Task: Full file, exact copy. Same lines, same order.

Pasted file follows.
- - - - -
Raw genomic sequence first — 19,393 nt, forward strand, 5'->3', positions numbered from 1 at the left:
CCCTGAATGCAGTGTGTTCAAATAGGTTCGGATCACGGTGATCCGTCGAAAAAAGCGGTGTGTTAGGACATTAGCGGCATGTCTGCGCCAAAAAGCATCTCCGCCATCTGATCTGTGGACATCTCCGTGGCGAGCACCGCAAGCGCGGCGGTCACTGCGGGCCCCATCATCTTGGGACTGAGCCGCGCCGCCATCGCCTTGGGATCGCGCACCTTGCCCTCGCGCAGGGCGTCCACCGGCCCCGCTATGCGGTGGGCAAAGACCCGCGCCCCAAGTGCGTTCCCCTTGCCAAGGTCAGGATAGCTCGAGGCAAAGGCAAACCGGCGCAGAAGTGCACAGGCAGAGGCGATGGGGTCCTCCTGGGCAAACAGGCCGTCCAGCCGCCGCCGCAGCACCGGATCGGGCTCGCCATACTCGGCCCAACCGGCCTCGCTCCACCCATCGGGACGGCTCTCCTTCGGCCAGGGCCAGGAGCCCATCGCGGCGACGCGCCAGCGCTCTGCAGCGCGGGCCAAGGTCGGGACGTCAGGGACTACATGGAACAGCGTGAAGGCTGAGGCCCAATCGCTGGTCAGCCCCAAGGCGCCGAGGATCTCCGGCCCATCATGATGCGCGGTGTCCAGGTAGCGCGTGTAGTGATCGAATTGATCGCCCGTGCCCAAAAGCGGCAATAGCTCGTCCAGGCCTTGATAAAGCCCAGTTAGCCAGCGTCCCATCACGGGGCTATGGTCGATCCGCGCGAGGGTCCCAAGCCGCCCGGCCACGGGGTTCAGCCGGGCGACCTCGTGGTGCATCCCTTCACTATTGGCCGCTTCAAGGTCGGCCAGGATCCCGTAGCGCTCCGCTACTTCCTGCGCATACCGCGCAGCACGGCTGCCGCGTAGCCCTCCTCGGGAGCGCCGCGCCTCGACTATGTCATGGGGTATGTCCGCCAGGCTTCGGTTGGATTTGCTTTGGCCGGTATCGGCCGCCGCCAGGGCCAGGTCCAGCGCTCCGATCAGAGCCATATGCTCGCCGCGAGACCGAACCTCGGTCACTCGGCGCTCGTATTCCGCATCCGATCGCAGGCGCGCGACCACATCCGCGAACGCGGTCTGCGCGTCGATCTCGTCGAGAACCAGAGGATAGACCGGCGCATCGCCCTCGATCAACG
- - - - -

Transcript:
Raw genomic sequence first — 19,393 nt, forward strand, 5'->3', positions numbered from 1 at the left:
CCCTGAATGCAGTGTGTTCAAATAGGTTCGGATCACGGTGATCCGTCGAAAAAAGCGGTGTGTTAGGACATTAGCGGCATGTCTGCGCCAAAAAGCATCTCCGCCATCTGATCTGTGGACATCTCCGTGGCGAGCACCGCAAGCGCGGCGGTCACTGCGGGCCCCATCATCTTGGGACTGAGCCGCGCCGCCATCGCCTTGGGATCGCGCACCTTGCCCTCGCGCAGGGCGTCCACCGGCCCCGCTATGCGGTGGGCAAAGACCCGCGCCCCAAGTGCGTTCCCCTTGCCAAGGTCAGGATAGCTCGAGGCAAAGGCAAACCGGCGCAGAAGTGCACAGGCAGAGGCGATGGGGTCCTCCTGGGCAAACAGGCCGTCCAGCCGCCGCCGCAGCACCGGATCGGGCTCGCCATACTCGGCCCAACCGGCCTCGCTCCACCCATCGGGACGGCTCTCCTTCGGCCAGGGCCAGGAGCCCATCGCGGCGACGCGCCAGCGCTCTGCAGCGCGGGCCAAGGTCGGGACGTCAGGGACTACATGGAACAGCGTGAAGGCTGAGGCCCAATCGCTGGTCAGCCCCAAGGCGCCGAGGATCTCCGGCCCATCATGATGCGCGGTGTCCAGGTAGCGCGTGTAGTGATCGAATTGATCGCCCGTGCCCAAAAGCGGCAATAGCTCGTCCAGGCCTTGATAAAGCCCAGTTAGCCAGCGTCCCATCACGGGGCTATGGTCGATCCGCGCGAGGGTCCCAAGCCGCCCGGCCACGGGGTTCAGCCGGGCGACCTCGTGGTGCATCCCTTCACTATTGGCCGCTTCAAGGTCGGCCAGGATCCCGTAGCGCTCCGCTACTTCCTGCGCATACCGCGCAGCACGGCTGCCGCGTAGCCCTCCTCGGGAGCGCCGCGCCTCGACTATGTCATGGGGTATGTCCGCCAGGCTTCGGTTGGATTTGCTTTGGCCGGTATCGGCCGCCGCCAGGGCCAGGTCCAGCGCTCCGATCAGAGCCATATGCTCGCCGCGAGACCGAACCTCGGTCACTCGGCGCTCGTATTCCGCATCCGATCGCAGGCGCGCGACCACATCCGCGAACGCGGTCTGCGCGTCGATCTCGTCGAGAACCAGAGGATAGACCGGCGCATCGCCCTCGATCAACG